Renovascular hypertension is high blood pressure caused by the
hardening and thickening of the arteries that supply blood to the kidney.
What is going on in the body?
Arteries are tubes called blood vessels through which blood flows. Healthy
arteries are smooth so that blood can flow through them easily. Over time,
arteries become rough and fatty substances called plaque start to build up.
This narrows the arteries, and blocks the normal flow of blood to the kidneys.
The kidneys respond by releasing substances to increase the flow of blood. The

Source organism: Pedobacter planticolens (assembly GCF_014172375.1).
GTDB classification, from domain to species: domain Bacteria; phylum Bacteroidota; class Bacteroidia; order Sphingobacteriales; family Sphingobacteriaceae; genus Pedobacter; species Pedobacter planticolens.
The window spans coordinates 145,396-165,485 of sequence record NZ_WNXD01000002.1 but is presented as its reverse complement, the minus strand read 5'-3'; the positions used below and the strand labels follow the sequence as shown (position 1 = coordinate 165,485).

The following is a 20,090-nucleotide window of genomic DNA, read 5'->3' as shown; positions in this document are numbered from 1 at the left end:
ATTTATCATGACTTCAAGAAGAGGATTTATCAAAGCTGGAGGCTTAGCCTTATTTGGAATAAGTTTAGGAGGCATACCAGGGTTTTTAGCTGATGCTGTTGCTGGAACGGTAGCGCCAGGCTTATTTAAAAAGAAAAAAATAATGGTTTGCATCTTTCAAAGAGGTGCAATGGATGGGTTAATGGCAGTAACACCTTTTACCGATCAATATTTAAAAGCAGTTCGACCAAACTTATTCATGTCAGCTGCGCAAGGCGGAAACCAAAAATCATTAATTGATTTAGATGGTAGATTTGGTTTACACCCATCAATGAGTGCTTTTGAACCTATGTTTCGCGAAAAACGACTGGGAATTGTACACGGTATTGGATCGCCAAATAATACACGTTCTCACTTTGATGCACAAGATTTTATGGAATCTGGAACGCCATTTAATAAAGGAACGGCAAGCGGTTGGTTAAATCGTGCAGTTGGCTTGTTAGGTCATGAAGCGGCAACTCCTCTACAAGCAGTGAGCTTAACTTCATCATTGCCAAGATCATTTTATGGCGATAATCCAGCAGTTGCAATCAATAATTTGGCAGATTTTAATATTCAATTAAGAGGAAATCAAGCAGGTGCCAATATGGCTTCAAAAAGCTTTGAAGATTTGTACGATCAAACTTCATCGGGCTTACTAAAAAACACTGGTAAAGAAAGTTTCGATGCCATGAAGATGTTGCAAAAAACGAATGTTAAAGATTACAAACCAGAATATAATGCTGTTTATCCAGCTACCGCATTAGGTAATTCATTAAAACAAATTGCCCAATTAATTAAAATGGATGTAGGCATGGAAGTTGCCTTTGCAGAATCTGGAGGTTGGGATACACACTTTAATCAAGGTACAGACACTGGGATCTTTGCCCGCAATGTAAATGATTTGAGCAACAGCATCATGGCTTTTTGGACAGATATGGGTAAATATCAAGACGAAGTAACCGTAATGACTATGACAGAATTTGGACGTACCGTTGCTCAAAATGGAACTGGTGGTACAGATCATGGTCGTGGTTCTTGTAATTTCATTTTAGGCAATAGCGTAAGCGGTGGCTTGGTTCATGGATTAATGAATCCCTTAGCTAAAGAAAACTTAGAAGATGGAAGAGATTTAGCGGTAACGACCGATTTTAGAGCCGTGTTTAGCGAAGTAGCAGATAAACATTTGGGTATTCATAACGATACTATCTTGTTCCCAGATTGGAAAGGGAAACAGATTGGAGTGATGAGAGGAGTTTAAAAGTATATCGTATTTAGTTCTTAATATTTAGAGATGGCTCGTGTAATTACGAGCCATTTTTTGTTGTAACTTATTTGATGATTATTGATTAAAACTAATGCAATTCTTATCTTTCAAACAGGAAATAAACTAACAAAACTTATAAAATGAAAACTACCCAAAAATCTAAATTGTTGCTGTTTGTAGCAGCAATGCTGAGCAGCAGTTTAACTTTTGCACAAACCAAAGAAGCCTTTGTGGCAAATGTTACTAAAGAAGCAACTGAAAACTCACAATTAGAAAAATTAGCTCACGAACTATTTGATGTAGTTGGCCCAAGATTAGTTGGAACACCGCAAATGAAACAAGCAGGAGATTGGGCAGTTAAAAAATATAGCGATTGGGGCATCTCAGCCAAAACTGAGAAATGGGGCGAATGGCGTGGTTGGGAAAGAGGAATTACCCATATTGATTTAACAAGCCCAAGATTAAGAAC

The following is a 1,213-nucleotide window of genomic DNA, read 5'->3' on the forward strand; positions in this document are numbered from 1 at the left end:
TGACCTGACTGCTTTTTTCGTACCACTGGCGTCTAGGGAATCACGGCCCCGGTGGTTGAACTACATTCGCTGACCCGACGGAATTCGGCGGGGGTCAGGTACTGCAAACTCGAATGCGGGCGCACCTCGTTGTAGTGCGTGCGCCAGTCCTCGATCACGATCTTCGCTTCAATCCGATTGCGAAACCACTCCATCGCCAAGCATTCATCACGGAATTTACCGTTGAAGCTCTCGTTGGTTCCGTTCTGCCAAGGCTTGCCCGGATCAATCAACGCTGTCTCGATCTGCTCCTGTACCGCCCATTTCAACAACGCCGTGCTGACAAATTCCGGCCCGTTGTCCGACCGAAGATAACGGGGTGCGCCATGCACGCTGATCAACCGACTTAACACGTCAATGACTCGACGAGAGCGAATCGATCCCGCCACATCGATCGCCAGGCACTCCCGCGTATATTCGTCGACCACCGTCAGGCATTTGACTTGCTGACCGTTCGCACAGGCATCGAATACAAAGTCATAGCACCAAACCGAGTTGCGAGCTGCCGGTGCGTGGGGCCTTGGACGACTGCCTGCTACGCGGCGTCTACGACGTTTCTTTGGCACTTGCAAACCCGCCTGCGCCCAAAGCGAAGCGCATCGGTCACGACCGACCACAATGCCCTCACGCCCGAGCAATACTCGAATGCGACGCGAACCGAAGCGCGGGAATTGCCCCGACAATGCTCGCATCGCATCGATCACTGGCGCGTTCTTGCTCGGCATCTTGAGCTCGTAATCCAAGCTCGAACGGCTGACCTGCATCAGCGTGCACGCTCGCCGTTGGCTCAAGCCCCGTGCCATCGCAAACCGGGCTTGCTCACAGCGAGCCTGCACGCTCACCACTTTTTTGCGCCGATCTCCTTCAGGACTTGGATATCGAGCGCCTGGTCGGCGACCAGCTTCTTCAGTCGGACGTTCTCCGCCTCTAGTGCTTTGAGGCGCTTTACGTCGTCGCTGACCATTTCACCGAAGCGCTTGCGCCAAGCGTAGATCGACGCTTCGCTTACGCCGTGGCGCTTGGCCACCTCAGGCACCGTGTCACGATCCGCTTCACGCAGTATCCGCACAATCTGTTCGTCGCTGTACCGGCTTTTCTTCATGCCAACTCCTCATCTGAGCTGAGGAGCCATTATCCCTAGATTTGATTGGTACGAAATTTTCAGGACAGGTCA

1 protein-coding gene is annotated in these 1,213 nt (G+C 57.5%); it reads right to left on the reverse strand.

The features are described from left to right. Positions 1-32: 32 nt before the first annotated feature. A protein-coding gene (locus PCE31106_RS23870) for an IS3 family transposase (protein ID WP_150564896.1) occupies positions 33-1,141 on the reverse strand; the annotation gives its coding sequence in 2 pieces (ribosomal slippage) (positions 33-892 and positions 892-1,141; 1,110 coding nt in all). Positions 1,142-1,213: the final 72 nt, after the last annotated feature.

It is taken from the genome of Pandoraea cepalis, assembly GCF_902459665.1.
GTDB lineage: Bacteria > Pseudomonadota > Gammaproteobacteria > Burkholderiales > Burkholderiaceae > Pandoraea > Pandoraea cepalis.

kidneys also begin to retain salt and water. This will continue until normal
blood flow resumes.
What are the causes and risks of the disease?
These people have a greater risk of developing renovascular hypertension:
anyone with peripheral vascular disease, which is a condition that affects
the small blood vessels
anyone with diabetes, a disease in which the body cannot make insulin,
so sugar builds up in the blood and urine